Seeing the infinite through finite filters makes finite illusions infinite
Skeptics deride Krishna’s pastimes like lifting Govardhan hill: “How could anyone have lifted such a huge object? How could he have found its center of gravity?”
Krishna doesn’t have to find the center of gravity because he is the source of gravity. Material nature with all its laws such as gravity work under his supervision, as the Bhagavad-gita (09.10) indicates. So he can, at his will, suspend the laws of nature, just as the head of state can suspend the laws of traffic.
The laws of nature, as we know them, are our logical inferences derived from our finite capacities and our finite experiences. Though they may help in our study of the finite, but they can harm when extrapolated and imposed on the infinite. They act as a distorting filter that erroneously reduces the infinite to the finite.
By expecting Krishna who is infinite to conform to the limits of the finite, we deprive ourselves of authentic understanding of the infinite. The Bhagavad-gita (09.11) indicates that those who equate Krishna with finite mortals get it all wrong (avajananti mam mudha), for they overlook his supreme position (param bhavam ajananto).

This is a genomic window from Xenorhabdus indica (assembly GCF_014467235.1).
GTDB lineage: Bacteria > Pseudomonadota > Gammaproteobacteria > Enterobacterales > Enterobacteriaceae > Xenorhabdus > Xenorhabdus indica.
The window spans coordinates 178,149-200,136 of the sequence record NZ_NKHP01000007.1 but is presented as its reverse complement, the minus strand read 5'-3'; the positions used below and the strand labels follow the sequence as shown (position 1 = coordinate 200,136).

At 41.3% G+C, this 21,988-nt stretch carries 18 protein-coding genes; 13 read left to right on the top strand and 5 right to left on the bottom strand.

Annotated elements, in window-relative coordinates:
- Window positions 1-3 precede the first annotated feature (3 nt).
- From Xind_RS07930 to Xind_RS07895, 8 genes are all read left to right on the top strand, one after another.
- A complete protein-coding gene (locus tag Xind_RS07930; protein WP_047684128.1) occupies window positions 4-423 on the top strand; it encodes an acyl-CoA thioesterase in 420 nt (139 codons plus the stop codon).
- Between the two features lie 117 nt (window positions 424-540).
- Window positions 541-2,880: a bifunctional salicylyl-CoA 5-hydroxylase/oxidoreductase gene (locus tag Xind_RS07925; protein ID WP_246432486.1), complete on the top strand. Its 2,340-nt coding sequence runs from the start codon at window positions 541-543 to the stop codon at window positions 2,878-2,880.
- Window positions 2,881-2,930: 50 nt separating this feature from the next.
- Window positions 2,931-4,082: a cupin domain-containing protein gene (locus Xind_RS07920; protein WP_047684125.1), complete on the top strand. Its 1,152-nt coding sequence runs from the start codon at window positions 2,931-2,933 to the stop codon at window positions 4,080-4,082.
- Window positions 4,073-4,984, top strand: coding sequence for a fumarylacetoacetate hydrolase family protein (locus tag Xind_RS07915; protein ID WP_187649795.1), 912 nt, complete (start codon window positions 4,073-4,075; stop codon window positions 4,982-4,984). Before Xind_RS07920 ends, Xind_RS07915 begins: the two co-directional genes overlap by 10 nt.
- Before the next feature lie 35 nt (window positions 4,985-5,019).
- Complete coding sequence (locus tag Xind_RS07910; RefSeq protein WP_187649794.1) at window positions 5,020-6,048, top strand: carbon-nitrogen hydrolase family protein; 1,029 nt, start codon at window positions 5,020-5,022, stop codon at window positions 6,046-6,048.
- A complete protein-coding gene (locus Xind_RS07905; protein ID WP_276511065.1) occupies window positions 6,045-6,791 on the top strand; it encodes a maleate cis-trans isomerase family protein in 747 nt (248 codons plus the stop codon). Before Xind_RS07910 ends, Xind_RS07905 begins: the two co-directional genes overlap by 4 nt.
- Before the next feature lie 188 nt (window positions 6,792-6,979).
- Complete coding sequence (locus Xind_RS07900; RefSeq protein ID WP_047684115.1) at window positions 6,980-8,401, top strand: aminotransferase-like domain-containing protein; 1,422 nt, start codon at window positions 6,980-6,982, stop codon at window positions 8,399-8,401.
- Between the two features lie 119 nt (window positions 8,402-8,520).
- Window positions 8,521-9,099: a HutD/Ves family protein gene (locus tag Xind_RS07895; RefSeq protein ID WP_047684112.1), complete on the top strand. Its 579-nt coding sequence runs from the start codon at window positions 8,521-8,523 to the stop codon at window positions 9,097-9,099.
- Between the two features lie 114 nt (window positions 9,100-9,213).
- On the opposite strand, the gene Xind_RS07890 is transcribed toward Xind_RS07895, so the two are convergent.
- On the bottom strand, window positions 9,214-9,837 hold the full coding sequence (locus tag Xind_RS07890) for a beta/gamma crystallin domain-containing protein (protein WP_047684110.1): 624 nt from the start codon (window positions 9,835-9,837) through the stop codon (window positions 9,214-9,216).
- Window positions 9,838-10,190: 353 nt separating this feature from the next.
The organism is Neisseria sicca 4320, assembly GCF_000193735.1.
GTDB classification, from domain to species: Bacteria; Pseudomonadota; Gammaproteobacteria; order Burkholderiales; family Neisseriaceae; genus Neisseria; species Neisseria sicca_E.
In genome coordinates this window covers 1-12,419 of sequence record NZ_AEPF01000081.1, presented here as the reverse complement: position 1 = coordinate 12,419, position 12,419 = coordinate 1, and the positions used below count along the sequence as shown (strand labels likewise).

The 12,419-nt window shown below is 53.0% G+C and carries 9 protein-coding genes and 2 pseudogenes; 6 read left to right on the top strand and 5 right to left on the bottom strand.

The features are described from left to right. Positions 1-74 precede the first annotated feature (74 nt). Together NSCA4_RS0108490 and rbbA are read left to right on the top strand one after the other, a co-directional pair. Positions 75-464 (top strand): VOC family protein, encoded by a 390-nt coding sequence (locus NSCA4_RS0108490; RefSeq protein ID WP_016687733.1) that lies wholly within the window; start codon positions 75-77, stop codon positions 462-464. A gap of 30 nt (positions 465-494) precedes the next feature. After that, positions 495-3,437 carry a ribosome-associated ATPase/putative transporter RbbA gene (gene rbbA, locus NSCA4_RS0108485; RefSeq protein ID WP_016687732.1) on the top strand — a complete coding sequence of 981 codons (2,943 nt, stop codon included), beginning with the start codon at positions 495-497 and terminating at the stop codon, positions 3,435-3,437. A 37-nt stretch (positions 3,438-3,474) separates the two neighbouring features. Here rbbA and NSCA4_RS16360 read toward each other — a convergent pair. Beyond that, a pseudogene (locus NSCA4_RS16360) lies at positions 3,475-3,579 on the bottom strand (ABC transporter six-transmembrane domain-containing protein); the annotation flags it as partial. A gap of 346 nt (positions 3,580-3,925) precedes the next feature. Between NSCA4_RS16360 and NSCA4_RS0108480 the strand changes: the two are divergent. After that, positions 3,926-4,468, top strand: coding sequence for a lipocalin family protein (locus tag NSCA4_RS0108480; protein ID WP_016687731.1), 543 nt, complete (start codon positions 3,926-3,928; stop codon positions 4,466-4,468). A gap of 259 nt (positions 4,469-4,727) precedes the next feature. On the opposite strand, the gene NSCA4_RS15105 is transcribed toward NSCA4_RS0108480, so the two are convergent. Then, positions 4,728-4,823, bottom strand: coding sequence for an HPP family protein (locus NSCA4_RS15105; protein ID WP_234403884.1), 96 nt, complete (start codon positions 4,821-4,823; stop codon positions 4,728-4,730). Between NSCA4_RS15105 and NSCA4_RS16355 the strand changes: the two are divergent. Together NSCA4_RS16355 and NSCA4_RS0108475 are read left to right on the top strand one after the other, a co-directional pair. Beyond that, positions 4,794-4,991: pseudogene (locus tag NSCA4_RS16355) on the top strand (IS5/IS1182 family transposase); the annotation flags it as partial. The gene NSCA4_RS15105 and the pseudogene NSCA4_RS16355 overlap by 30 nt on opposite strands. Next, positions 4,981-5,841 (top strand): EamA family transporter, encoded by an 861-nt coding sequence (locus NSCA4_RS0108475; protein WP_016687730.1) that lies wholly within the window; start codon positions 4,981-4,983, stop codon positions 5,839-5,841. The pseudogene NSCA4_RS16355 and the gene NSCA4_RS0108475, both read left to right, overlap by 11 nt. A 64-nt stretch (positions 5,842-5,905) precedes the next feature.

The next verse (09.12) asserts that all their efforts end in futility (mogha), and they fall deeper into illusion (prakritim mohinim shritah). Indeed, their illusion continues for as long as they keep seeing the infinite through finite filters. Thus, they make their finite illusions infinite. That is, their narrow filters cause the illusion to persist infinitely, for as long as they hold on to those filters.
When Krishna suspends the laws of nature, those demonstrations of his supremacy invite us to transcend the limits of the finite. By accepting his invitation we open our heart to receive and relish his infinite love.
“Those who are thus bewildered are attracted by demonic and atheistic views. In that deluded condition, their hopes for liberation, their fruitive activities, and their culture of knowledge are all defeated.”